With perfect punctuation
To close our program --
Poetry and natural beauty
Our imperfection on display.
We couldn't help but smile
As you lifted our moody
Congregation to rollick with you.


Adrien Helm has co-led the Wednesday Poets for six years.  She read us this poem after the group held a poetry reading session with open mic at the Green Mountain Monastery in Greensboro, down the road some 15 miles or so from Barton.  Sister Gail of the monastery impressed her.


Wednesday, September 26, 2018

Purr, by Jed Feffer

Jed Feffer

The sunshine basks my face.
I feel an affinity with Cheshire, the cat.
I can't stop grinning.
Old Man Sun has something
                             to do with that.

He's been shining for eons,
and thank you very much for asking,
so have cats been basking
for a very long time.
No wonder they are so mysterious,
lying around flicking their tails
and preening their whiskers,
finding the laps of so many chairs,
breathing, stretching,
finding the gracedfulness of air
to skirt around the stodgy legs of things.
Everyone looks so serious to a cat you know.
Everyone so busy with someplace to go.
And me just puddling up in the sun.

Look, I'm disappearing.         

Friday, September 21, 2018

More from Scott

Universe shimmers, Reality perceives
Perception fountains...
Vibration sounds, World roars.

In our September 19 meeting the prompt for writing in session together was simply, fear.
Scott produced this:

A good space                                      
Scott Norman Rosenthal

in a bad place ...

Farms on the road,

and tragic beefalo ...

cry, whine, shout,

nowhere for movement
but out ...

Wednesday, September 19, 2018

Judith Janoo's previously published Snow Travels

Judith Janoo, summer 2018, Barton Public Library
Snow Travels  
                 By Judith Janoo

light and down
in its kingdom

sweeps parallel
as supine you gaze,

question why remain,
and miss the great escape

south or west
still braced against

last week’s freeze
that wheezes, moans

bone scrapes bone
until at once unleashed

into white silence
you travel as wind crystals

over neighbor’s blue van
abandoned, up to its wheels

in white, over roofless shed
left open to soft fragments    

falling over the woodpile
lining the drive

lighting on fir saplings
bowed down and higher,

birches regal parchment
cleaving and even these

peeled, dried,

Monday, September 17, 2018

Another September poem, by Scott Norman Rosenthal

Scott Norman Rosenthal
September 5th, 2018

The Sun doesn't pause,
nor the calendar cease ...

This Season
heat stays ...

...the patient Moon
luxuriously sails ...

Friday, September 7, 2018

Jean's September poem

Jean Morris
Here's what Jean Morris wrote in our session
on September 5, 2018, with the September Song prompt:  

September could be the
     cruelest month,
     given the chance.

I'll take the chance.
I'll rake down-fallen leaves
    with abandon and fury

and anticipate muscle aches.             

Fran Smith's Pieta

Fran Smith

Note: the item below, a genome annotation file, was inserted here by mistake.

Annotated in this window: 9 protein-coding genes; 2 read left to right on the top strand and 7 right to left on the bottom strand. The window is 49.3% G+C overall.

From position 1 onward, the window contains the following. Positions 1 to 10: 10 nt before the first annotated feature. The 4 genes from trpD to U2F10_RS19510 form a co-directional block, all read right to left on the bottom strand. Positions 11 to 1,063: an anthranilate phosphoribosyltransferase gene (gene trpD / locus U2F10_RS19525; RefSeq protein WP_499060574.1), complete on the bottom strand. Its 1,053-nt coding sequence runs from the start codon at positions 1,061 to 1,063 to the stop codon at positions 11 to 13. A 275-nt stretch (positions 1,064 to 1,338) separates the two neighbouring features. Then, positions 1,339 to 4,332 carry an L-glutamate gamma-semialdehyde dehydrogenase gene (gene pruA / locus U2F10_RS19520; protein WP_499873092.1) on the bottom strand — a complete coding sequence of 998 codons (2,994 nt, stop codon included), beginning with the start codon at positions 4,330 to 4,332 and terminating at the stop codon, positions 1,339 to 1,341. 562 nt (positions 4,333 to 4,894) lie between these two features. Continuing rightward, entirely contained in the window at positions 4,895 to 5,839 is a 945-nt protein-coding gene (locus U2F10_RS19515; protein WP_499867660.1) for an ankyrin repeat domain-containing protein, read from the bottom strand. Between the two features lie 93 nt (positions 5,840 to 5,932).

You used to Loom Large.  Your critiques
Wounded me.  Recovery took weeks.
And now, at Calvary Hospital, it speaks
Volumes that your beauty, though diminished,
Persists despite the toll exacted by your years,
Despite the drugs that addle synapses.  Your fears
And pride and vengefulness and tears
And joy in jewelry and grandkids aren't quite finished.

Junkies would falter at the dose you get
Of opiates.  Sweet anodyne!  No pain but you regret
Your loss of language, hearing, mental clarity.  Yet
closeness, skin to skin, is what you really crave.

I know this.  So now that nurse is gone, I stealthy-slide my arms
Under your covers.  Under your thin back.  What harm
Is there?  Will you catch my germs?  But there is no alarm:
Embraces are welcome at hospice ... especially at this stage.

Your shoulder blades are bird-like. By contrast
Your grandkids' infant backs were muscle-bound and even then surpassed
Their little grandma's now cradled in my arms.  Rid of ambivalence, at last,,
I'm willing, but sad, to let you go.


Friday, August 31, 2018

Four from Carole

We love our Carole Perron, who often writes about family matters. (The Perrons are one of the earliest and largest families to have come down into the Northeast Kingdom from Quebec to build farm homesteads.)  Carole's first poem here relates to a new family member.  The second is a take on the pantoum, with the same subject.
Carole Perron

A Foster Child

My daughter and family
Welcomed a 12 yr. old boy
Who knows what he has seen
Or where he has been

Perhaps this is his first solid family.
Is he frightened, relieved, defensive?
Will he stay?  Is he a son, a brother?
Does a solid family relieve some anxiety?
Perhaps this is only temporary
Or may provide a solid base for the future.

A Stranger in Our Midst

There's a new boy in town
He may feel really lost.
He attaches to Silas, a friendly face.
Strangers everywhere when he looks around.
He may feel really lost.
Hey, a water balloon fight!
Strangers everywhere when he looks around.
There's lots of food.

Hey, a water balloon fight!
It's a lot of fun.
There's lots of food to choose from.
There's a new boy in town.

Let's play frisbee or lawn darts!
There's a new boy in town.
Really talkative and at ease
He attaches to Silas, a friendly face
And seems to make a space for himself.


(This next is a poem Carole wrote in our most recent session, Sept. 5, 2018.  We had only 10 minutes only to write to the prompt, September Song.)

September Song

It's a long way from beginning to end.

September is like a transition
                    from the warmth of summer
                    to the chill of December.

It carries wonderful memories
                    of love, laughter, pleasure,
                    and lets us carry them,
                    a treasure.

And when the wind howls around
                   the windows,
And snow drifts, covering the road,
We remember that everything
                   travels in circles.

                   Spring always comes.
The pleasure of summer soothes.
Autumn signals another change,
Preparation for rest

                   and rejuvenation.

Then once again
we're prepared for spring.

                                      (And the one below has a date as title, her father's birthdate.)


Today would have been my dad's 106th.
We always celebrated with cake and ice cream
And fried salt-pork in milk gravy,
Dad's favorite!

Though he died 30 years ago
His memory lives on
In the stories he told,
In habits we hold
In the fact he didn't scold.

He was quiet and calm,
A part of his charm.
Loved visiting with friends,
Keeping in touch,
Laughing at shared jokes.

When helping with haying
Was heard to exclaim,
As he lined up wagon and elevator
(A challenging feat),
"Damned old fool, don't know
         if you're coming or going."